the myth that photography is a tool to capture reality. Without
getting too deeply into the philosophy of what “reality” should
mean, we think that photography is generally incapable of capturing
reality even assuming a naive understanding of the word.
of the main reasons is that photography isolates the picture
from the full context. Framing is one major aspect of cutting
a small portion from the whole context that exists at a certain
point in time. To really understand “reality,” then,
we would not only need to see the full context at that moment in
time but also the history before and after the picture was taken.
is the key operation while taking pictures. Framing allows you
to determine the story you want to tell. This is what we call
capturing a photograph to express your vision.
Here are some
examples of how framing can change the story/vision you want
to tell. When we left the lower end exit of the Lower
Antelope Canyon (in Page, AZ) we saw once again the huge smokestacks
of the commercial electric power plant in Navajo country. These
smoke stacks always disturbed our view on the otherwise beautiful
landscape but this time the smokestacks were hidden by some
nice red rocks.
This composition does not really
show how large the slots are but by the amount
of smoke you may get the picture.
By extending the frame and losing
some sky, we also lose a bit the sense of size of the smokestacks
and the picture is starting to make some fun
about the power
The third and final composition
fully hides the smokestacks.
It is now hard to know where are
the smoke is coming from. It looks most likely as being man-made
but the smoke could
also result from some piles
of wood on
a fire. (as in Indian smoke signals?)
All three shots are taken from
about the same vantage point but still reflect quite a bit
different part of reality and, accordingly, a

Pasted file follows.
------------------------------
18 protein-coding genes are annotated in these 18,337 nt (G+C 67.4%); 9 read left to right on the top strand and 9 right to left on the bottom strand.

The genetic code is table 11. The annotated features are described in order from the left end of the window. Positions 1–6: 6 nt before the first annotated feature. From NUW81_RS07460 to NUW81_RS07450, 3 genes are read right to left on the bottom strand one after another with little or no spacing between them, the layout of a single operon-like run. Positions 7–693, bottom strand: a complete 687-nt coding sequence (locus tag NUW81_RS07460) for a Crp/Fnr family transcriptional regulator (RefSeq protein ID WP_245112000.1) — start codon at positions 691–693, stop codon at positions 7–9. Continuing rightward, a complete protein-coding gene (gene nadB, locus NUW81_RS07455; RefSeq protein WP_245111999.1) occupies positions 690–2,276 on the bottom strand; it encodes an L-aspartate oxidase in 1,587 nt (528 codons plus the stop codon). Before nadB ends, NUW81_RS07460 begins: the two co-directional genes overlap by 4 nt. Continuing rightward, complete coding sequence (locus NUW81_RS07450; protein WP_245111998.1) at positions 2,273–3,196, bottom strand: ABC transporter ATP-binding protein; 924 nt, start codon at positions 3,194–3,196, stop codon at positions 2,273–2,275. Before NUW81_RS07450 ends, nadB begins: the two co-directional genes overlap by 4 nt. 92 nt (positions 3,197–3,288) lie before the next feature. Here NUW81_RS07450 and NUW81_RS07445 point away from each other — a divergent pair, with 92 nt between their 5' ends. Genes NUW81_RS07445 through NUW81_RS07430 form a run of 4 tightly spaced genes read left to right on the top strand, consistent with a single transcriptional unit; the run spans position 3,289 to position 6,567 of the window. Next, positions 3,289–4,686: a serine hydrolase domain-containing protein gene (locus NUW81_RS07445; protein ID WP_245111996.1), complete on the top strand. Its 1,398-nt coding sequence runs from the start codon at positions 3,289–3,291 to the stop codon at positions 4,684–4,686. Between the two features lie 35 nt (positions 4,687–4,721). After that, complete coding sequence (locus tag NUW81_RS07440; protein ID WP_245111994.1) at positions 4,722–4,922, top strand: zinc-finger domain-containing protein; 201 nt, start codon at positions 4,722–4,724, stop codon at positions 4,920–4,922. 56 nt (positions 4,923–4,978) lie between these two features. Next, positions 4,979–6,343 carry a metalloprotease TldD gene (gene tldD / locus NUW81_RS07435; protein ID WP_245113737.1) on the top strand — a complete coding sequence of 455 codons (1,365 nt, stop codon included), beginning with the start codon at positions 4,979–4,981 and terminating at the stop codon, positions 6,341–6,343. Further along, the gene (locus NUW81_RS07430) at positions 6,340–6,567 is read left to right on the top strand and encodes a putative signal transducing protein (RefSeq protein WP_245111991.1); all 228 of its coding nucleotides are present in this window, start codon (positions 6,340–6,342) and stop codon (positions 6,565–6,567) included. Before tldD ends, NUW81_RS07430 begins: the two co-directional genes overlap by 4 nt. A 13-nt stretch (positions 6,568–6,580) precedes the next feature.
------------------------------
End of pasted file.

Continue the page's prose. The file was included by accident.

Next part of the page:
vision. As you can see, framing is your main tool to tell the story.
what was our vision in that moment? Actually we wanted to make
some fun of these monstrous and disturbing smokestacks and I
hope we succeeded
This article was written for the
summer issue of www.f8andbeingthere.com.
Annotation by Steven Snyder
"I would like to make a minor correction.
The "Smoke stacks" of the Palo Verde nuclear plant
are not emitting "smoke". That is pure clean steam
from de-ionized cooling water. Notice how it dissipates into
the air leaving no trace. Depending on the weather it may cause
a cloud of pure water vapor. Too bad it ruins the view of the
landscape though. Kindest Regards,"
Reply by Uwe Steinmueller
"We had no idea that this is a
nuclear plant (reality). Now we feel much safer :-)!"
More news by Peter in our news
"The smoke stacks shown in the
sample photographs are notthe cooling towers of the Palo Verde
Nuclear Plant. That plant is near Phoenix, not near Page and
Antelope Canyon. What you're seeing are the smoke stacks of the
coal-fired Navajo Generating Station near Page. Since the plant
is coal-fired, the "smoke" probably is really smoke,
not condensing steam as in nuclear power plant."